As American media mogul and philanthropist Ted Turner turns 75 this week, the outspoken agnostic who had formerly described Christianity as "a religion for losers" recently reaffirmed his openness to the religion.
"When I have a friend that's dying of cancer, I say a prayer for them," Turner, the second biggest landowner in North America, told CNN writer Ann O'Neill, days before his 75th birthday on Tuesday.
Turner – who founded CNN in 1980 and WTBS, which pioneered the superstation concept in cable television – was then asked who he prays to. "Whoever is listening," he quipped.
In 2008, Turner told MSNBC that he no longer considers himself an atheist, and prays for sick friends.
He added on MSNBC, "I give a lot of money to those less fortunate than myself and that's one of the tenets of all religions. You know, the wealthy should help those less fortunate than themselves."
Turner, who has devoted his assets to environmental causes, is also known for his $1 billion gift to support the United Nations.
O'Neill recently spoke to Turner's friend, former President Jimmy Carter, about his earlier statement that "Christianity is a religion for losers."
"He knew I was a Christian when he said that," Carter recalled. "Ted had a tendency to say things like that just to be provocative, and to stir people's interest. But later he retracted that statement," Carter said, adding that he hopes Turner will someday "have a profound religious experience."
Turner, who has been married and divorced three times and has four girlfriends, according to CNN, said he's a skeptic by nature, but added that he now allows for the possibility.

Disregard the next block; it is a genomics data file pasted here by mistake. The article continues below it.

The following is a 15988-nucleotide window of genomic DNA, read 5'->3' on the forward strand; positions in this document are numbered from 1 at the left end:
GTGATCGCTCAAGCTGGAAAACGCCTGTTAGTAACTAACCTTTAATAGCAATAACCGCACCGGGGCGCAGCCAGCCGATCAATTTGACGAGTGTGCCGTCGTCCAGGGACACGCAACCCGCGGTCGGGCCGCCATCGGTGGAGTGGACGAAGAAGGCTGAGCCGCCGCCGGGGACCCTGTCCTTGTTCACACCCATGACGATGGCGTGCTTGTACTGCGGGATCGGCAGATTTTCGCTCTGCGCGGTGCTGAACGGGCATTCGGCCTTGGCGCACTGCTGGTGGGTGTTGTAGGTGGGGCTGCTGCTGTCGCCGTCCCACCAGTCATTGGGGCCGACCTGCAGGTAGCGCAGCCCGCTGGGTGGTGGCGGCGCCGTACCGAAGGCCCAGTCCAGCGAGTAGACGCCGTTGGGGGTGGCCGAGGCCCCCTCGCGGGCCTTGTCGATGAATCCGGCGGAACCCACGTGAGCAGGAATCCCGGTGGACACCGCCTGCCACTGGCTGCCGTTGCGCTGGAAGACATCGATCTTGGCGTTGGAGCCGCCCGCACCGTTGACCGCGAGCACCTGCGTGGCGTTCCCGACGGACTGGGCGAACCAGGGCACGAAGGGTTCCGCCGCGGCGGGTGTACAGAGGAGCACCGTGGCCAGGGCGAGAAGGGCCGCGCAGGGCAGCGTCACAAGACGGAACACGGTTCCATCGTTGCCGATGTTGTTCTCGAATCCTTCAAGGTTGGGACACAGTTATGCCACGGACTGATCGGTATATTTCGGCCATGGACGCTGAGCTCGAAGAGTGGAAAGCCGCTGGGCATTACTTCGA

As a child, Turner wanted to be a missionary. But he lost faith after he watched his little sister, Mary Jean, die of complications from a rare form of lupus.
"She was sick for five years before she passed away," Turner recalled. "And it just seemed so unfair, because she hadn't done anything wrong. What had she done wrong? And I couldn't get any answers. Christianity couldn't give me any answers to that. So my faith got shaken somewhat."
When Turner was 24, his father shot himself to death, leaving his billboard business to be owned and handled by his son.
Turner's former wife, Jane Fonda, actress and fitness guru, calls him a miracle.
"Given his childhood, he should've become a dictator," she told CNN. "He should've become a not nice person. The miracle is that he became what he is."
Turner and Fonda broke up after the latter's conversion to Christianity, O'Neill says, adding though that religion was only partly responsible for it.
Fonda said she believes Turner will go to heaven. "And there'll be a lot of animals up there welcoming him, animals that have been brought back from the edge of extinction because of Ted," she said, alluding to Turner's role in preventing the extinction of bison.
"He's turned out to be a good guy. And he says he's not religious. But he, the whole time I was with him, every speech -- and he likes to give speeches -- he always ends his speech with 'God bless.' And he'll get into heaven. He's a miracle," Fonda added.
When O'Neill told Turner about Fonda's statement, Turner responded, after a long pause, "She said that?" After another long pause, he continued, "Well, I sure don't want to go to hell."
After yet another pause, Turner added, "Did she say I was gonna buy my way in?" He also added that he "can't see myself sitting on a cloud and playing the harp day in and day out."
Asked what his notion of heaven is, Turner responded by saying, "Montana in the summer."